Intranet Portals: UX Design Experience from Real-Life Projects

4th Edition

Intranet portals can drive governance, effectively consolidate applications, connect information, change communication, and reduce fragmentation. A good intranet portal provides easy access to all enterprise information, resources and tools.

Comprehensive case studies show you what enterprise portals mean to the users (your employees) and how the portal team can deliver what the organization needs. Some of the most praised features of intranet portals turn out not to be needed in most companies. For example, role-based personalization usually works better than individual personalization.

This 552-page report presents 174 design guidelines. Discussions and 328 screenshot illustrations supplement our findings.

This report focuses on the design, user interface, use, usability, and adoption of an intranet portal — that is, the user experience of intranets that look, feel and act like portals.

Topics

  • Portal characteristics
  • Past and future portals
  • Development best practices
  • Governance models
  • Department ownership and staffing
  • Winning over users
  • Governance challenges
  • Managing content
  • The importance of the content management system
  • Centralized and decentralized ownership/authorship
  • Templates, standards, and guidelines
  • Communication and support
  • User research, prototyping, card sorting, and focus groups
  • The common portal homepage (or no homepage)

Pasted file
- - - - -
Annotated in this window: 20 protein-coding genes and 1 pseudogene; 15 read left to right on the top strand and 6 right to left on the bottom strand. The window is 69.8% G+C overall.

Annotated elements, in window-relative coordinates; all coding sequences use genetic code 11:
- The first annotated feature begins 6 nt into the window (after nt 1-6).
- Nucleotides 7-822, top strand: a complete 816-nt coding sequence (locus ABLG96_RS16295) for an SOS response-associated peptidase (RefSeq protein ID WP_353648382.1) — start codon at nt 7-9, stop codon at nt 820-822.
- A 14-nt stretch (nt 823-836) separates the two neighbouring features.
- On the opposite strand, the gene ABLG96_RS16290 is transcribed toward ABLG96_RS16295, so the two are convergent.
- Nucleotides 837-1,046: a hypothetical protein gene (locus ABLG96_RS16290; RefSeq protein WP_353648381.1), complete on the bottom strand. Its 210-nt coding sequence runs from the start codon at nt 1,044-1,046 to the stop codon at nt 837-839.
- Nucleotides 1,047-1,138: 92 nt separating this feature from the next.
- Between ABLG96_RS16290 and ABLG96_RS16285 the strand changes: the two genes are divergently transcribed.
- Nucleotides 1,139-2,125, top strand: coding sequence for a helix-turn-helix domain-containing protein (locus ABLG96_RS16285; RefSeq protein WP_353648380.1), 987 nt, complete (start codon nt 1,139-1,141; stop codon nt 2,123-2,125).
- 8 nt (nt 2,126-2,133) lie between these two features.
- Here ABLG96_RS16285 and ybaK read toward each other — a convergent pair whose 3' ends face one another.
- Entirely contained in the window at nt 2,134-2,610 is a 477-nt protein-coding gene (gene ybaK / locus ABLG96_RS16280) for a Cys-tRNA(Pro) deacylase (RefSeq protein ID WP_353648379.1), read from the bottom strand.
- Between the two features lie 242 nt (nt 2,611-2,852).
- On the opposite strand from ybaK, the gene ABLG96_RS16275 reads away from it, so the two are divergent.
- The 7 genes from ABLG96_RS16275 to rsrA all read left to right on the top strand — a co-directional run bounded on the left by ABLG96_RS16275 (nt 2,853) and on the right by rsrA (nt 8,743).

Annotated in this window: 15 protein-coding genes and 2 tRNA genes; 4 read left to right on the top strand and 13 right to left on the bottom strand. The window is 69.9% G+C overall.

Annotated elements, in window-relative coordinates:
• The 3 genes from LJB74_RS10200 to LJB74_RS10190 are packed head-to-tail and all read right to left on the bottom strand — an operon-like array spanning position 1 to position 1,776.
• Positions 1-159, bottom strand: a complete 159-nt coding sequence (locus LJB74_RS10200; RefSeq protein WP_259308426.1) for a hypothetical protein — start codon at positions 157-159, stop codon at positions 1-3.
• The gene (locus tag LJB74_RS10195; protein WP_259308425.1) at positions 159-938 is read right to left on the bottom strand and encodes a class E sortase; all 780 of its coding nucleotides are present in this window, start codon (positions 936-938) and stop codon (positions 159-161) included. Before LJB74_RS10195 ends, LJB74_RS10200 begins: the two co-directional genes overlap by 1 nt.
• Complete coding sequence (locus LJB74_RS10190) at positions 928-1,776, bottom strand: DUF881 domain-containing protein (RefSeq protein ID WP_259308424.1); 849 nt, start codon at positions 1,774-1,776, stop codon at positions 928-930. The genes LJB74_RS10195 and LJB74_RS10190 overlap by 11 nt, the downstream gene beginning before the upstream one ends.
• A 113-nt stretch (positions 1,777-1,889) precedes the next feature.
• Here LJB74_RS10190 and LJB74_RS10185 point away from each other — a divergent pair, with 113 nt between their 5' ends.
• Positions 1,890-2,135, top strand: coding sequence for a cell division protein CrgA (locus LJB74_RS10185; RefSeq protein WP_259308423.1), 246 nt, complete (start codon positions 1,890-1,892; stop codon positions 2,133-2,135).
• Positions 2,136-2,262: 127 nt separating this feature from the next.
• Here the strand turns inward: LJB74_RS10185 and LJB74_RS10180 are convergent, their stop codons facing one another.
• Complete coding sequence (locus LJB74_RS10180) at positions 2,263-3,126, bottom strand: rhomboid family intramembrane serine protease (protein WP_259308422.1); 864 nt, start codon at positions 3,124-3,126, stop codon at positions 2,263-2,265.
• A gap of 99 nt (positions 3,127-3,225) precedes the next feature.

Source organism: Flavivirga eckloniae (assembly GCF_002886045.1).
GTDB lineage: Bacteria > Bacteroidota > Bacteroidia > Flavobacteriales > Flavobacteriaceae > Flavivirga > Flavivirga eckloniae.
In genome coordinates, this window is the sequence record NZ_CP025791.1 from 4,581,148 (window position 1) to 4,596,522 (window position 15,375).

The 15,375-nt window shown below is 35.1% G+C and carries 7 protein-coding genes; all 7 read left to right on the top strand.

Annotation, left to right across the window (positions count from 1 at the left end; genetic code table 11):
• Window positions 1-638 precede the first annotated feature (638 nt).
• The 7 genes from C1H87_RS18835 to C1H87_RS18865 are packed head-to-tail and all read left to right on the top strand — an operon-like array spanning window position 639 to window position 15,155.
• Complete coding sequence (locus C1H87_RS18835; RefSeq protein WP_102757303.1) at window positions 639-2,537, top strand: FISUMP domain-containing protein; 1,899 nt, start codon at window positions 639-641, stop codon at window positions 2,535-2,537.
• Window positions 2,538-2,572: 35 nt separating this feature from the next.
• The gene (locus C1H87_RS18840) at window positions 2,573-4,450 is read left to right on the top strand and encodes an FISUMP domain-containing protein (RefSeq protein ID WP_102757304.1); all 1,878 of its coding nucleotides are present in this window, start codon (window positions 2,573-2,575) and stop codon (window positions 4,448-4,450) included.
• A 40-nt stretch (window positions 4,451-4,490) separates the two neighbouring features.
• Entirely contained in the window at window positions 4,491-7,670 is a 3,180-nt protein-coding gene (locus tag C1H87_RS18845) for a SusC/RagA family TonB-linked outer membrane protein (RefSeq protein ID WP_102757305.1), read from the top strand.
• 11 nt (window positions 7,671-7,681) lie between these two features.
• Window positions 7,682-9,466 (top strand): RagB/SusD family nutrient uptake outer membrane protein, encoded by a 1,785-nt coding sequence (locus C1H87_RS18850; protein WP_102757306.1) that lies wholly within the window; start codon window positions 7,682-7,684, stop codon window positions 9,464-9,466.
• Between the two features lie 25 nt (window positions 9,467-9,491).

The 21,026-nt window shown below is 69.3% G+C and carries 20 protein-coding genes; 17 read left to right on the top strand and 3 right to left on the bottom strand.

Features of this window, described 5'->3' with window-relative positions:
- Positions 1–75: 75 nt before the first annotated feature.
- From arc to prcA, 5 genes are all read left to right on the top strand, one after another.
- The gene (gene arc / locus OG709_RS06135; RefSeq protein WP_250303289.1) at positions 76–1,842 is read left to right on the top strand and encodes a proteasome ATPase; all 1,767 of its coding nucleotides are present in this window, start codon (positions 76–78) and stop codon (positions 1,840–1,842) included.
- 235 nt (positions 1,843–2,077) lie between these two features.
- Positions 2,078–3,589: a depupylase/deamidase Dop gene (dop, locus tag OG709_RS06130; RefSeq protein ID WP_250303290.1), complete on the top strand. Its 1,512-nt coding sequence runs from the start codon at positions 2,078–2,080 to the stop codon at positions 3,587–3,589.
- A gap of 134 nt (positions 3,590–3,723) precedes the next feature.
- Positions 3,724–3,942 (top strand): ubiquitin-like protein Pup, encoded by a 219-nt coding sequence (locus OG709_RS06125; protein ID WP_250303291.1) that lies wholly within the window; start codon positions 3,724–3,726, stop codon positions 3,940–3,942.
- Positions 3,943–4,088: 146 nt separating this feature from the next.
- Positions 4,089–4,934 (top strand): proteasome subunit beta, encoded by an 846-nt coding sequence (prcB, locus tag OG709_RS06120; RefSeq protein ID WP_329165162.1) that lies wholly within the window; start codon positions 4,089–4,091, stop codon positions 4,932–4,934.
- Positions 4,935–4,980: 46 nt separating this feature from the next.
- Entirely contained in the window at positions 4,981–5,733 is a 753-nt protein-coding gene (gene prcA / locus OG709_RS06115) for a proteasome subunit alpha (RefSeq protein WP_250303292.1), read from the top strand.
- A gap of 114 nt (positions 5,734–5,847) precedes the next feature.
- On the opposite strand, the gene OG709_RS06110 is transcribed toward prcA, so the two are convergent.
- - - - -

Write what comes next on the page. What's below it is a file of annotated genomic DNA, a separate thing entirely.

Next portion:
• Initial portal implementation strategy
  • Sub-sites
  • Department pages
  • People pages
  • Information architecture
  • Moving from intranet IA to portal IA takes time
  • Personalization and customization
  • Application showcase
  • Portal platforms
  • Enterprise mobile
  • Collaboration and social tools
  • Security and single sign-on
  • Search and filters
  • Improving search
  • Return on investment
  • Information on the methods and technologies used to achieve the vision within an organization's framework

Vendor-Independent Analysis

Intranet portals are being pushed heavily by technology vendors, but the experience from the many portal managers contacted for this report is that technology only accounts for about one-third of the issues they had in implementing their portals. Organizational issues and company politics account for two thirds.

This report presents a unique perspective on intranet portals: not that of a vendor trying to push a specific solution, but the user experience perspective. What do portals mean to the users (your employees) and how can the portal team deliver what the organization needs? To find out, we investigated real portal projects in 67 real companies, getting real-life feedback from real portal managers who have been there, done that.

Other reports may give you features checklists, about things that supposedly work and are claimed by vendors or "analysts" to be good ideas. This is a report on what actually works, not what the vendors' sales people claim to work.

Some of the most touted features of intranet portals turn out not to be needed in most companies: for example, role-based personalization usually works better than individual personalization. Similarly, one of the world's five largest law firms discovered that its clients needed much simpler dealrooms than promoted by most vendors of extranet portals.

Other companies that charge much higher prices for their reports receive large amounts of money from vendors. In contrast, we don't pull any punches and this report includes some pretty harsh comments about the main portal vendors. (We also don't have anything against the vendors: we are simply reporting what we found in our research.)


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